January 17 - January 23
Discover Nature this week as the Bald Eagle population peaks near open water and big rivers throughout Missouri.
Our state welcomes record numbers of bald eagles each winter and it has some of the most spectacular viewing areas in all of the lower 48 states because of the many prime wintering locations for the eagles. Some of these areas include Lake of the Ozarks, Mingo National Wildlife Refuge, and anywhere along the Mississippi or Missouri rivers, just to name a few.
From late December through early February, bald eagles will perch in large trees along the water's edge and will be very active flyers early in the morning as they fish for their morning meal.
Early explorers and settlers reported seeing lots of bald eagles and their nests.Unfortunately certain practices caused eagle numbers to steadily decline. Some people shot them for fear they were a threat to livestock. Also, many big trees near rivers and lakes were cut, which the eagles needed for nests and places to perch while hunting.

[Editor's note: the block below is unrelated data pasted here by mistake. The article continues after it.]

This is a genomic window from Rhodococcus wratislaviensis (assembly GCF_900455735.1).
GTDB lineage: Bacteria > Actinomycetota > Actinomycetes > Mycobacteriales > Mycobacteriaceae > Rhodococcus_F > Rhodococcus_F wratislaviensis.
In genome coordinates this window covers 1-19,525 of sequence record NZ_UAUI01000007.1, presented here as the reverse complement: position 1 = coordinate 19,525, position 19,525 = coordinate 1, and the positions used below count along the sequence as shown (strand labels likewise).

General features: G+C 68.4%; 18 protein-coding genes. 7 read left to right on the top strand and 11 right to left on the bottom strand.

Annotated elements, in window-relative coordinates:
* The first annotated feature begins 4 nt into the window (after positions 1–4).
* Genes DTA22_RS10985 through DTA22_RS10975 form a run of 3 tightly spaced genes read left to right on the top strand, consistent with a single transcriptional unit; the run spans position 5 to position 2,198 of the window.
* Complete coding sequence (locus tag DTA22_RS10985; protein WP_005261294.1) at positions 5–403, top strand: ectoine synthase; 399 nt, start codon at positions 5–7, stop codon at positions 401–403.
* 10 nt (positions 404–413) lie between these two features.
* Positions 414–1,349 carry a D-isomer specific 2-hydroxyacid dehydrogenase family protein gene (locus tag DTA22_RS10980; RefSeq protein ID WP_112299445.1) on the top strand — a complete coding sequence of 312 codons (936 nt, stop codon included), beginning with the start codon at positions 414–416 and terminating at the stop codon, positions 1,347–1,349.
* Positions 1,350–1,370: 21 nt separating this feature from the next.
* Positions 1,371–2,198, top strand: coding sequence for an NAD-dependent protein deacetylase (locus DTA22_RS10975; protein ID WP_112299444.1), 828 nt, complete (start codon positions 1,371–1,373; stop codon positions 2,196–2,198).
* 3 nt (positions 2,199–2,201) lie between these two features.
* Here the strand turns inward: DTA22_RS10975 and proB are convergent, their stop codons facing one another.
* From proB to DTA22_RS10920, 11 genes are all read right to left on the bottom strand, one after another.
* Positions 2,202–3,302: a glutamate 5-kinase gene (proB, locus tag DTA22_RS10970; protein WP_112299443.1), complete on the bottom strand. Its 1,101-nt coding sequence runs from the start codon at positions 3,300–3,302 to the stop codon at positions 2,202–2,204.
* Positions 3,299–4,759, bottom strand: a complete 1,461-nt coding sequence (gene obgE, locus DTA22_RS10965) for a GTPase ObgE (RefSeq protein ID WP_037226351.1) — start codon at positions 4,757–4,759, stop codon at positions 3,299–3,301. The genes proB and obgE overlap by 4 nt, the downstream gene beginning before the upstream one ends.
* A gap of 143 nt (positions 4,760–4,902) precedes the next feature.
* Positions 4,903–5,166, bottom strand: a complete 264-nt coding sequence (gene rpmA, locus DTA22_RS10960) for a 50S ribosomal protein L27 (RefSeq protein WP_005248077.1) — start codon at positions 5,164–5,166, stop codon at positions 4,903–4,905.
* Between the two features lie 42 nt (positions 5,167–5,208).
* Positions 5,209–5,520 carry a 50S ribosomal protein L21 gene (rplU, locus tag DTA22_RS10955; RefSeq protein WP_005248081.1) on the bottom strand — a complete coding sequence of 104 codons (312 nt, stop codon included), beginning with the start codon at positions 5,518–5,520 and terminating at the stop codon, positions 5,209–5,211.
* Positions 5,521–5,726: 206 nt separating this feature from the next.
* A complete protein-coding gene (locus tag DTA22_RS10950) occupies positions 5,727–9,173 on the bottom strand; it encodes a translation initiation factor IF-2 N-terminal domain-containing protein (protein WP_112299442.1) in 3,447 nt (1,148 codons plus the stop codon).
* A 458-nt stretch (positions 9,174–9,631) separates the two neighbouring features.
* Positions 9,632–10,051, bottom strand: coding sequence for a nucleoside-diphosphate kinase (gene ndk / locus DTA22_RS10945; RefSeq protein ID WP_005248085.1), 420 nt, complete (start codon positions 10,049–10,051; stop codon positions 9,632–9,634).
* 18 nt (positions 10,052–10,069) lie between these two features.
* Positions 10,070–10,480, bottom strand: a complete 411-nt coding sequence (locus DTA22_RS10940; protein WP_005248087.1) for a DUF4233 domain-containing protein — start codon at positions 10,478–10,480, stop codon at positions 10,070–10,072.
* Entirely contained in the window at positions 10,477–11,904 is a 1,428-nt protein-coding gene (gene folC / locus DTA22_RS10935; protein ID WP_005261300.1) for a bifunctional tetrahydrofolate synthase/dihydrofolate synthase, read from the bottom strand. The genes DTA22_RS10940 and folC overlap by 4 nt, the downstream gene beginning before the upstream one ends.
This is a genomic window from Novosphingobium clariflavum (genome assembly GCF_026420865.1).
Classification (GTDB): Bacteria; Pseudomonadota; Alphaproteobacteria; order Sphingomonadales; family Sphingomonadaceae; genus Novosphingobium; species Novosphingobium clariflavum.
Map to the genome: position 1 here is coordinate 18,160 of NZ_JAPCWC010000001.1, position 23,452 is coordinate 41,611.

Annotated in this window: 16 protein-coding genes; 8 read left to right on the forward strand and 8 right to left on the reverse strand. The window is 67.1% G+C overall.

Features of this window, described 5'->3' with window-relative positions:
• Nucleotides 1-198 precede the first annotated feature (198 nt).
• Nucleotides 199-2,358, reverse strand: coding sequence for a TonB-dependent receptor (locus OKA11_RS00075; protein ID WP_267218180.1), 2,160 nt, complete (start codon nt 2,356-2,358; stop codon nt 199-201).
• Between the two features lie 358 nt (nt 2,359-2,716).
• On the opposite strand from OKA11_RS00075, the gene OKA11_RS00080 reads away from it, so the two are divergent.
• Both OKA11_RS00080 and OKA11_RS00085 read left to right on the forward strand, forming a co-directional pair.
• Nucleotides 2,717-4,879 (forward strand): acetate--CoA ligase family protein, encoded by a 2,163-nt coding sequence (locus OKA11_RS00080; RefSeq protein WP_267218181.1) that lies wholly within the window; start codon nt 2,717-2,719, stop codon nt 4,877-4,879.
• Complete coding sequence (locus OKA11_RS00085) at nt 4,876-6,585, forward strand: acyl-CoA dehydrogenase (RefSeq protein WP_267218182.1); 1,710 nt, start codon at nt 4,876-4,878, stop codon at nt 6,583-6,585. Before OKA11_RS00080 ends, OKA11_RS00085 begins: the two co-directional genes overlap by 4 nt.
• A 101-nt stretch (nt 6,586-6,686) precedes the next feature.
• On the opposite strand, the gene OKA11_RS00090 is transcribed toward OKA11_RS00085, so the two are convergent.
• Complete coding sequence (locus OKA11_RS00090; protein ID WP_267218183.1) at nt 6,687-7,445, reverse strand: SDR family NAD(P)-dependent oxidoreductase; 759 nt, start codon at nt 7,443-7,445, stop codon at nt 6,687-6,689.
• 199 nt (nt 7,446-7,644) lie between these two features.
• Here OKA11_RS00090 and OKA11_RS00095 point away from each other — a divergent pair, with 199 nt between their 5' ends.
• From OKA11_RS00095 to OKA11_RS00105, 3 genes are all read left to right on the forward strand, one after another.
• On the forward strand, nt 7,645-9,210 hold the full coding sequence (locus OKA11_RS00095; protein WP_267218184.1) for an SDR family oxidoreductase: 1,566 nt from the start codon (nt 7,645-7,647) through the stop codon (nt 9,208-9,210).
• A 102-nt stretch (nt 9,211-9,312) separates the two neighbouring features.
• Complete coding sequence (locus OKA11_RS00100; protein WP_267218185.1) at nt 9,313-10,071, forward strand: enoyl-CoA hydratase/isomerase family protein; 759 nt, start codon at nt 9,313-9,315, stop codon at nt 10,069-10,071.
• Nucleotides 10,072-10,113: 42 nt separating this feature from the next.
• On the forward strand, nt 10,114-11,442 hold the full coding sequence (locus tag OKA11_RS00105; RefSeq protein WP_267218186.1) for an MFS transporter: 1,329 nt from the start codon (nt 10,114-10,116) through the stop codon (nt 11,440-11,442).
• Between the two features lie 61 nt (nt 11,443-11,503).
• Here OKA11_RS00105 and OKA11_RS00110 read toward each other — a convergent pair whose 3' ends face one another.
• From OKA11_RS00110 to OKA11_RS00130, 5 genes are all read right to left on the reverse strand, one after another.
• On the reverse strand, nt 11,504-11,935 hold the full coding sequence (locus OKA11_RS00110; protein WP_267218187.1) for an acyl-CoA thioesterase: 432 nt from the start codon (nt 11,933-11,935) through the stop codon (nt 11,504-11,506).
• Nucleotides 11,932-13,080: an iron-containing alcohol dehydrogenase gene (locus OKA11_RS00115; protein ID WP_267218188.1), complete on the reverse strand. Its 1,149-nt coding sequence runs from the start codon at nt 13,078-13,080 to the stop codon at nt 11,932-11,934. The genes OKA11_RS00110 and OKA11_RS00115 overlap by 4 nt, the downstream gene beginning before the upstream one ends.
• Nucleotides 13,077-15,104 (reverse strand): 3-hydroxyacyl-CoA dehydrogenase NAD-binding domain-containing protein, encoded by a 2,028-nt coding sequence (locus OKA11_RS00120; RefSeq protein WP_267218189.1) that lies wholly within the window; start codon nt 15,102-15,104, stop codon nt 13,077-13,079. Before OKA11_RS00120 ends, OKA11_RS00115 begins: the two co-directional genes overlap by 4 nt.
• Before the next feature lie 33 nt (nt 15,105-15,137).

Pesticides such as DDT almost caused eagles to become extinct. DDT poisoning caused eagles to lay eggs with shells so thin they were crushed by the weight of the parents. In the early 1970s, there were only about 80 to 90 breeding pairs in the lower 48 states.
Eagles were declared an endangered species in 1967 and DDT was banned in 1972. Thanks to laws that were passed specifically to protect these birds of prey, the eagles rebounded and biologists now estimate there are more than 10,000 nesting pairs in the United States.
To find prime eagle viewing locations near you, go online to MissouriConservation.org, or go exploring. You will most likely find eagles clustered around wetlands, lakes and rivers as they spend the winter months here, feeding on fish.